Register any Rust Type and its Methods

Free Typing

Rhai works seamlessly with any Rust type.

The type can be anything; it does not have any prerequisites other than being Clone.

It does not need to implement any other trait or use any custom #[derive].

This allows Rhai to be integrated into an existing Rust code base with as little plumbing as possible, usually silently and seamlessly.

External types that are not defined within the same crate (and thus cannot implement special Rhai traits or use special #[derive]) can also be used easily with Rhai.

The reason why it is termed a custom type throughout this documentation is that Rhai natively supports a number of data types with fast, internal treatment (see the list of standard types).

Any type outside of this list is considered custom.

Any type that does not have built-in support in Rhai is stored as a Rust trait object (essentially a dyn rhai::Variant), with no restrictions other than being Clone (plus Send + Sync under the sync feature).

Custom types may run slightly slower than built-in types due to this additional level of indirection, but for all other purposes there is no difference.

Support for custom types can be turned off via the no_object feature.

Register a Custom Type and its Methods

Any custom type must implement the Clone trait as this allows the Engine to pass by value.

If the sync feature is used, it must also be Send + Sync.

Notice that the custom type needs to be registered using Engine::register_type or Engine::register_type_with_name.

To use native methods on custom types in Rhai scripts, it is common to register an API for the type via the Engine::register_XXX API.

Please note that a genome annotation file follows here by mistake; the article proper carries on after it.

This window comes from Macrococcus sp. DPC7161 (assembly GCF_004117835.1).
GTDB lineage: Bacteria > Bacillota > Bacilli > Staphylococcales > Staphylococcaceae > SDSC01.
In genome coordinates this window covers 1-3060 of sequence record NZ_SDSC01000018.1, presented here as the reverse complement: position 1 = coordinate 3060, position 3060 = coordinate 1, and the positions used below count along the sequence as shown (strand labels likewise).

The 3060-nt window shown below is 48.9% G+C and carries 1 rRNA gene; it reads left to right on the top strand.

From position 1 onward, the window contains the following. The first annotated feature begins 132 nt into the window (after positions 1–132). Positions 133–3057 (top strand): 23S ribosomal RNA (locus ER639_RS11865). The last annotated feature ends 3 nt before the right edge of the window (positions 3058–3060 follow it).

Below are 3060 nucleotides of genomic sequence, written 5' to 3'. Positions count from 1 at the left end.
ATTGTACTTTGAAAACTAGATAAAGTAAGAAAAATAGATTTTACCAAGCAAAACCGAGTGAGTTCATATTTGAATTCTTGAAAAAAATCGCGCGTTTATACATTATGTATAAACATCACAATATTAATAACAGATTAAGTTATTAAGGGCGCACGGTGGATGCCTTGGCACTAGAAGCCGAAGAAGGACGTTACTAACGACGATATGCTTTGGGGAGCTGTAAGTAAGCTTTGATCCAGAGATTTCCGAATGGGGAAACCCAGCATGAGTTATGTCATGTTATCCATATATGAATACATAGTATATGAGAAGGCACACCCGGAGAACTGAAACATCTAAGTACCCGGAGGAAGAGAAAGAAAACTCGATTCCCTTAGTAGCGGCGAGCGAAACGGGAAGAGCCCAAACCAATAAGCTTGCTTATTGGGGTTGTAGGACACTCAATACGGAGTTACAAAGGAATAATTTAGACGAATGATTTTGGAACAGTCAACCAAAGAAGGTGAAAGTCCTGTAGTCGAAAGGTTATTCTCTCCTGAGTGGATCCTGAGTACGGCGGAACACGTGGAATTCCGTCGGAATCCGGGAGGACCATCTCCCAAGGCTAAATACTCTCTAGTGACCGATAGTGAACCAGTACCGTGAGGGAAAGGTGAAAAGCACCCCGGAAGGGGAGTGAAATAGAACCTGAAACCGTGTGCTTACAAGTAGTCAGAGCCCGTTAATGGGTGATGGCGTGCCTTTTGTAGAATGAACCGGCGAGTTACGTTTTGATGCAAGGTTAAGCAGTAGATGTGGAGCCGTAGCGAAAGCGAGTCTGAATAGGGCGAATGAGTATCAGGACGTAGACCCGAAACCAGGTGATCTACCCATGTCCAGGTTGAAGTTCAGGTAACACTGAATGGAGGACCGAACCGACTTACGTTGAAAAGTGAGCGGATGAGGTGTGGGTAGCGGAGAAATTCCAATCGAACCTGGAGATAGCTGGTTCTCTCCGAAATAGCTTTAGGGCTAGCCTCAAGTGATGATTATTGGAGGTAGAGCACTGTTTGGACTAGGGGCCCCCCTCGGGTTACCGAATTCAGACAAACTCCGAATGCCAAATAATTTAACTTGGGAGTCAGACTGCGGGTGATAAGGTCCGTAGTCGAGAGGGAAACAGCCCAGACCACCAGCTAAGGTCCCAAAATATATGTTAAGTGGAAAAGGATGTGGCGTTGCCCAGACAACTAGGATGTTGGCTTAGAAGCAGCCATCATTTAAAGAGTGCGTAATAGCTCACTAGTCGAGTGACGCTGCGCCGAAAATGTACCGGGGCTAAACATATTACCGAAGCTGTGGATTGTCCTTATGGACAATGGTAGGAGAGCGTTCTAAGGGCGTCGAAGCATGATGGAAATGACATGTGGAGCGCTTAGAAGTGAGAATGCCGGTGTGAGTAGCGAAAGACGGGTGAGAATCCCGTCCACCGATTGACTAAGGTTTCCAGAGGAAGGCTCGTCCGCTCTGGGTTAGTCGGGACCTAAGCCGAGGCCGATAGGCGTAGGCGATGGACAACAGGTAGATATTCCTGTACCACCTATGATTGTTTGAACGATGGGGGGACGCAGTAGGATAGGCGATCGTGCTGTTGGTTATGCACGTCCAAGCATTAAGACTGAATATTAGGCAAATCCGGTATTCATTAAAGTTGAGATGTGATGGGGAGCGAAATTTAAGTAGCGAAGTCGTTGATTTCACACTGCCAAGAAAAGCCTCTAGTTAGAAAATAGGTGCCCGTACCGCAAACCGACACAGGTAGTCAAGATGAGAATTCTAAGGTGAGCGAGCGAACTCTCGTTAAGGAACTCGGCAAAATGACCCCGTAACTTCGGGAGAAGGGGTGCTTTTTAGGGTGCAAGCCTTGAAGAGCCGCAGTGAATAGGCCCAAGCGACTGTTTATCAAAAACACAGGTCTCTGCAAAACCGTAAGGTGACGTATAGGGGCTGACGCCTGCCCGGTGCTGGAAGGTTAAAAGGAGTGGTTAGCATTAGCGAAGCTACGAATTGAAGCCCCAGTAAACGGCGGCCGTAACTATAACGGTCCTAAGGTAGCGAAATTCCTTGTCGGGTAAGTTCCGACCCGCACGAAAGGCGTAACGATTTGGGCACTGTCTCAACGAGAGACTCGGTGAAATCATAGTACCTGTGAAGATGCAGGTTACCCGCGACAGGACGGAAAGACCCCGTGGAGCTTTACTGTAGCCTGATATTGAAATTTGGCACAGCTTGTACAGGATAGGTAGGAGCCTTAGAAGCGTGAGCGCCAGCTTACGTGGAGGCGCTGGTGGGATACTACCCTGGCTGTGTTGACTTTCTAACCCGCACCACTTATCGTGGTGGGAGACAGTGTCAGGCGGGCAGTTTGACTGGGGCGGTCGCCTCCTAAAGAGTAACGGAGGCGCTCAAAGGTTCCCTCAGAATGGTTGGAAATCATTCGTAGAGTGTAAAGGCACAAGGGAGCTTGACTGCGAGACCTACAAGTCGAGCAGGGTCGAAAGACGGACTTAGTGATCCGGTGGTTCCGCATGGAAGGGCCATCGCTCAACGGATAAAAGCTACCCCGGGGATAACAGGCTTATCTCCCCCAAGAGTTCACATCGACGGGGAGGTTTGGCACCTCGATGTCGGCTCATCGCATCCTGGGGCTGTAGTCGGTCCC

fn main() {
use rhai::{Engine, EvalAltResult};

#[derive(Debug, Clone)]
struct TestStruct {
    field: i64

impl TestStruct {
    fn new() -> Self {
        Self { field: 1 }

    fn update(&mut self, x: i64) {      // methods take &mut as first parameter
        self.field += x;

let mut engine = Engine::new();

// Most Engine API's can be chained up.
engine.register_type::<TestStruct>()    // register custom type
      .register_fn("new_ts", TestStruct::new)
      .register_fn("update", TestStruct::update);

// Cast result back to custom type.
let result = engine.eval::<TestStruct>(
    let x = new_ts();                   // calls 'TestStruct::new'
    x.update(41);                       // calls 'TestStruct::update'
    x                                   // 'x' holds a 'TestStruct'

println!("result: {}", result.field);   // prints 42

Rhai follows the convention that methods of custom types take a &mut first parameter to that type, so that invoking methods can always update it.

All other parameters in Rhai are passed by value (i.e. clones).

IMPORTANT: Rhai does NOT support normal references (i.e. &T) as parameters.

type_of() a Custom Type

type_of() works fine with custom types and returns the name of the type.

If Engine::register_type_with_name is used to register the custom type with a special “pretty-print” name, type_of() will return that name instead.

fn main() {
      .register_fn("new_ts1", TestStruct1::new)
      .register_fn("new_ts2", TestStruct2::new);

let ts1_type = engine.eval::<String>("let x = new_ts1(); x.type_of()")?;
let ts2_type = engine.eval::<String>("let x = new_ts2(); x.type_of()")?;

println!("{}", ts1_type);               // prints 'path::to::TestStruct'
println!("{}", ts1_type);               // prints 'TestStruct'

== Operator

Many standard functions (e.g. filtering, searching and sorting) expect a custom type to be comparable, meaning that the == operator must be registered for the custom type.

For example, in order to use the in operator with a custom type for an array, the == operator is used to check whether two values are the same.

fn main() {
// Assume 'TestStruct' implements `PartialEq`
    |item1: &mut TestStruct, item2: TestStruct| item1 == &item2

// Then this works in Rhai:
let item = new_ts();        // construct a new 'TestStruct'
item in array;              // 'in' operator uses '=='

Working With Enums

It is quite easy to use Rust enums with Rhai.

See the section on Working with Enums for more details.